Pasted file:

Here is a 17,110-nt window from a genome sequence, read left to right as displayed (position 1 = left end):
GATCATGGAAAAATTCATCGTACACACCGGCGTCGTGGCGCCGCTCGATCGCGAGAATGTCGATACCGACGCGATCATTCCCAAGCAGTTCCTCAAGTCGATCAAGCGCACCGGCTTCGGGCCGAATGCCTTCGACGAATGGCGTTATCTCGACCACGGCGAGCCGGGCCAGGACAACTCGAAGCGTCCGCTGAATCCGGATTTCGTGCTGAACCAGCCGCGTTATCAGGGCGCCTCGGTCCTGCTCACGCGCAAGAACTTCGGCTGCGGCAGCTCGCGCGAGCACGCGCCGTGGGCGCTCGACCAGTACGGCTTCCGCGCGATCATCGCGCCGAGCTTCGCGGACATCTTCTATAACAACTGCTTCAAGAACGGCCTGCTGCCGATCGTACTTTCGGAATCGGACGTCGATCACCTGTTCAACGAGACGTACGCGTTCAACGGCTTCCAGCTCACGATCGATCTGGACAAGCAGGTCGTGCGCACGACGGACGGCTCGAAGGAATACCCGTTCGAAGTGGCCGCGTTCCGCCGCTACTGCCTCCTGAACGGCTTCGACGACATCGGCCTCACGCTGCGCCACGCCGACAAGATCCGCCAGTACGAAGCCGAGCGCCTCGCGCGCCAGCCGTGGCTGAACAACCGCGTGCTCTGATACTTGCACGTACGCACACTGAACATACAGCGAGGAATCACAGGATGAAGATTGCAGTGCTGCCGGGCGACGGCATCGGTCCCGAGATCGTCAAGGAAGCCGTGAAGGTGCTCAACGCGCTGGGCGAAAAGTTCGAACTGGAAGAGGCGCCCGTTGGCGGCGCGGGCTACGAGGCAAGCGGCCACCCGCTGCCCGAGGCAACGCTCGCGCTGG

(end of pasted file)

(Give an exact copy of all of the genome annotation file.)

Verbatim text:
Here is a 17,110-nt window from a genome sequence, read left to right as displayed (position 1 = left end):
GATCATGGAAAAATTCATCGTACACACCGGCGTCGTGGCGCCGCTCGATCGCGAGAATGTCGATACCGACGCGATCATTCCCAAGCAGTTCCTCAAGTCGATCAAGCGCACCGGCTTCGGGCCGAATGCCTTCGACGAATGGCGTTATCTCGACCACGGCGAGCCGGGCCAGGACAACTCGAAGCGTCCGCTGAATCCGGATTTCGTGCTGAACCAGCCGCGTTATCAGGGCGCCTCGGTCCTGCTCACGCGCAAGAACTTCGGCTGCGGCAGCTCGCGCGAGCACGCGCCGTGGGCGCTCGACCAGTACGGCTTCCGCGCGATCATCGCGCCGAGCTTCGCGGACATCTTCTATAACAACTGCTTCAAGAACGGCCTGCTGCCGATCGTACTTTCGGAATCGGACGTCGATCACCTGTTCAACGAGACGTACGCGTTCAACGGCTTCCAGCTCACGATCGATCTGGACAAGCAGGTCGTGCGCACGACGGACGGCTCGAAGGAATACCCGTTCGAAGTGGCCGCGTTCCGCCGCTACTGCCTCCTGAACGGCTTCGACGACATCGGCCTCACGCTGCGCCACGCCGACAAGATCCGCCAGTACGAAGCCGAGCGCCTCGCGCGCCAGCCGTGGCTGAACAACCGCGTGCTCTGATACTTGCACGTACGCACACTGAACATACAGCGAGGAATCACAGGATGAAGATTGCAGTGCTGCCGGGCGACGGCATCGGTCCCGAGATCGTCAAGGAAGCCGTGAAGGTGCTCAACGCGCTGGGCGAAAAGTTCGAACTGGAAGAGGCGCCCGTTGGCGGCGCGGGCTACGAGGCAAGCGGCCACCCGCTGCCCGAGGCAACGCTCGCGCTGG